Susan Kambalu writes:
Imagine a country where the constitution states that the Earth should be respected first and foremost. Imagine a country where the hope is for men and women to be represented equally at all levels of society. Imagine a country where people from different backgrounds come together to work for the common good. Imagine a country where an urban suburb, full of migrants, can bring about a change in the national law simply through speaking up for themselves and making their voices heard.
The country is Bolivia; the suburb, Lajastambo, a vast illegal neighbourhood on the outskirts of Sucre, one of Bolivia’s beautiful cities. Sucre is a traditional conservative city, where a small number of elitist families have always had control. It is known as the White City because of all the beautiful, old, white, colonial buildings. It appears to be a rich city. However, 70 per cent of the population are migrants from the rural areas, farmers and miners, who have settled in Sucre for a variety of reasons, and who often live in ‘illegal’ neighbourhoods. The neighbourhoods are called barrios.
On 24 May 2008 there were riots, and indigenous leaders were stripped of their ceremonial clothes which were burned. It is perhaps surprising, therefore, to learn about the exciting progress that is being made in writing a new constitution for the city.
Following the election of President Evo Morales in 2006, cities and districts can apply to become a decentralised authority. Each authority needs a mini-constitution, known as the Carta Organica. In some places, legal teams have been drafted in to write these documents; however, Sucre is one of the first cities to do it properly, involving the whole community. Our partner, ACLO, has assisted the community in making sure that there are two representatives (a man and a woman) from each barrio in the main Assembly that is writing the Carta Organica. This means that the migrants and others living in the poorest barrios finally have a voice – and a powerful one at that.
As Freddy Rodriguez (30) said when I met him, “We’ve realised we’re the same people. We came to the city to find a better life. We’re from all the different departments in Bolivia. The thing we have in common is poverty and a lack of basic services. We can make an alliance between us. It’s better not to do our own thing – we should unite. We’re the majority but we have to do things together. We need to break down the barriers between the rural and urban areas because we have the same problems. We’re the same people.”
It has been inspiring to hear about how the people from the different barrios – representing people from all over Bolivia, from different social movements, indigenous highland and lowland people, campesinos from the countryside, farmers, miners, women and men – have been working together to come up with guidelines on how to write their Carta Organica, and proposals on what should be included in it.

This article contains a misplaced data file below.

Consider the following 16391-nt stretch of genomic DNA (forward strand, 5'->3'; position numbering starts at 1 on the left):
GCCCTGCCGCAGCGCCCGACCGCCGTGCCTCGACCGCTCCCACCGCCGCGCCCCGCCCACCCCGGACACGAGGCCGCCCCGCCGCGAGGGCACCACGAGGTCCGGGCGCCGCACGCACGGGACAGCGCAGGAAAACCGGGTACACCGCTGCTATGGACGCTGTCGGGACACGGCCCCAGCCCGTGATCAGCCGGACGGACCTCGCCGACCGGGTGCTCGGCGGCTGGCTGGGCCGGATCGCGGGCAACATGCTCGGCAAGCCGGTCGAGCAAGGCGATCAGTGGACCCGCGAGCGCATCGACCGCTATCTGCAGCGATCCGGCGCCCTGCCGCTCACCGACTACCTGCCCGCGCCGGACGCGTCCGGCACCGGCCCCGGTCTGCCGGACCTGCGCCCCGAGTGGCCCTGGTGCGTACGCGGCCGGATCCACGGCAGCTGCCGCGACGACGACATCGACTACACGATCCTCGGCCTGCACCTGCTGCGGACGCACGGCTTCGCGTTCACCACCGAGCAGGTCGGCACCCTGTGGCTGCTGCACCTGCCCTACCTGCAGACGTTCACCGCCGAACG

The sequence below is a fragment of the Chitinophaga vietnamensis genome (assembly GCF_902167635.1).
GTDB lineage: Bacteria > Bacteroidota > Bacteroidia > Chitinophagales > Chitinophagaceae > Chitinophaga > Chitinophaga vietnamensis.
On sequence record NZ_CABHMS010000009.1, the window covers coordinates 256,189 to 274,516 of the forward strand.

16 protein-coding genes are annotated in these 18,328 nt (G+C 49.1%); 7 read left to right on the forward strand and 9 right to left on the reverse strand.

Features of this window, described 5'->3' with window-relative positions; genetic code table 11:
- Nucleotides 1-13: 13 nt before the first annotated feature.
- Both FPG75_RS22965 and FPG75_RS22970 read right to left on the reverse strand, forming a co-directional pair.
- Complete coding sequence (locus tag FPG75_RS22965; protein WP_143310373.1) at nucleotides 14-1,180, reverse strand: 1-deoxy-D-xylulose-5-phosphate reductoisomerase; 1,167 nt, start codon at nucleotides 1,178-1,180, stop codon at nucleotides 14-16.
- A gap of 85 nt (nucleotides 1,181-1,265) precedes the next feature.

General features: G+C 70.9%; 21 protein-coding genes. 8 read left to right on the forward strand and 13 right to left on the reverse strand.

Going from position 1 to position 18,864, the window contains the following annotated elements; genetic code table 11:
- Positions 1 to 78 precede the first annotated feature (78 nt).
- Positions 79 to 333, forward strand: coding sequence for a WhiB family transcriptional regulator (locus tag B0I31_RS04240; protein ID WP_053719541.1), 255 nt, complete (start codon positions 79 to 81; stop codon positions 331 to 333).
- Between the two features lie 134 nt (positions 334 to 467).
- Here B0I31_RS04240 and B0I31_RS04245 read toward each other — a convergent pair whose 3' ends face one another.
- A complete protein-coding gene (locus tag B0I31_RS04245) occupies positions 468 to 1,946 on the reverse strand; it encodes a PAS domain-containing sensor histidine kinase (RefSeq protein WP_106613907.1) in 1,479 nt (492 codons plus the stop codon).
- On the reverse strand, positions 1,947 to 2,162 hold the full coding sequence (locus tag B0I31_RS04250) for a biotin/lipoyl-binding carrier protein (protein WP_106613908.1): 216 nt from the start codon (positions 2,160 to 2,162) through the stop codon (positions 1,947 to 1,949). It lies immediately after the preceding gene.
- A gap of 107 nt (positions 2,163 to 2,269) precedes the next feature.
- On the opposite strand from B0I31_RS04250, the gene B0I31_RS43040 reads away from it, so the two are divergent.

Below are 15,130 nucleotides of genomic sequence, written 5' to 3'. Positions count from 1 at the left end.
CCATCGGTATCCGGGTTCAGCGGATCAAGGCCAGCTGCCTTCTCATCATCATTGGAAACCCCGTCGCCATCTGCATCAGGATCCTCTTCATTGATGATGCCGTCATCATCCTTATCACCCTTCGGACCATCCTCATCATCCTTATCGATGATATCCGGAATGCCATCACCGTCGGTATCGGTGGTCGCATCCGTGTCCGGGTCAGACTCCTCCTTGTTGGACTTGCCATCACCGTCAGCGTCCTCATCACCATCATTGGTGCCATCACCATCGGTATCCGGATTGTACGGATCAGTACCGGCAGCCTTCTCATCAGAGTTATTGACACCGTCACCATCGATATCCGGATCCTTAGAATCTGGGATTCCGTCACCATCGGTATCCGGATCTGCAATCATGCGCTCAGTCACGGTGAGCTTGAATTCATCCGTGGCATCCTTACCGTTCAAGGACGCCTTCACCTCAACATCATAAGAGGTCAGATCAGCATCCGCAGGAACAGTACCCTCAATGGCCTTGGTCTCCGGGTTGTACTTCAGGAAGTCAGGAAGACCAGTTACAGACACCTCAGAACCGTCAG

We met some of the representatives of the barrios who told us about life in Lajastambo. Gilbert said, “We want more presence of municipal government in our district. We want more decentralisation. We have no health posts, people have to go into the centre of town. Banks, water, electricity – we want these in our community. If we want to pay in cheques, we have to go into the centre.” It had taken us over half an hour to travel from central Sucre to Lajastambo. The road is rocky in places. As the district is illegal at present, it is not eligible for basic services.
Nina added, “We don’t have a public telephone in the peri-urban districts [on the outskirts of the city]. Everything is in the centre. We don’t even have the internet for our children. The Mayor is not working in a fair way. He’s not spending how he should be. This is an opportunity for us to think about what we want, and to have the basic services that every human being deserves. One really serious issue is rubbish. There are no projects about waste management. There’s a lack of motivation in that area from the mayor. At the moment if one barrio has electricity failure, they have to wait one month for that to be fixed. Everything is in the centre, not in the peri-urban areas. They have sewer drainage, drinking water. We don’t have that. We hope that goes well for us.”
Another representative, Angelica, added, “It’s not just about light and electricity. We don’t have water, a drainage system, drinking water – we want this to be included [in the Carta Organica]. Women are not recognised by the Municipal Government. We want a committee of women so we can be treated equally. We want a medical service. Health services. Elderly women cannot be attended to here, they can’t walk far to a health post in the centre. When people are very sick we have to take them to a hospital, very far away. If we have a problem with ID cards we have to get to the centre. It costs 25 Bolivianos to get to the centre.”
These, therefore, are the proposals that will be included in the Carta Organica. Freddy, Nina, Angelica and the other representatives want the Carta Organica to include these factors as rights. They want all the barrios to have the same access to public services as the centre of Sucre. There are many challenges, not least from those living in the two central districts who were quite happy and are not keen to have their resources redistributed to include the barrios on the outskirts of the city; however, they have already had many successes. For example, the community of Lajastambo lobbied the national government to have their ‘illegal’ barrios legitimised – and a national law was passed last week, giving the right to migrants throughout Bolivia to have their land and communities recognised as legitimate.
It sounds like a dream, a country where the most marginalised can have their voices heard on a national level. But with people like our partners in Bolivia working together, it is a dream that is slowly coming true.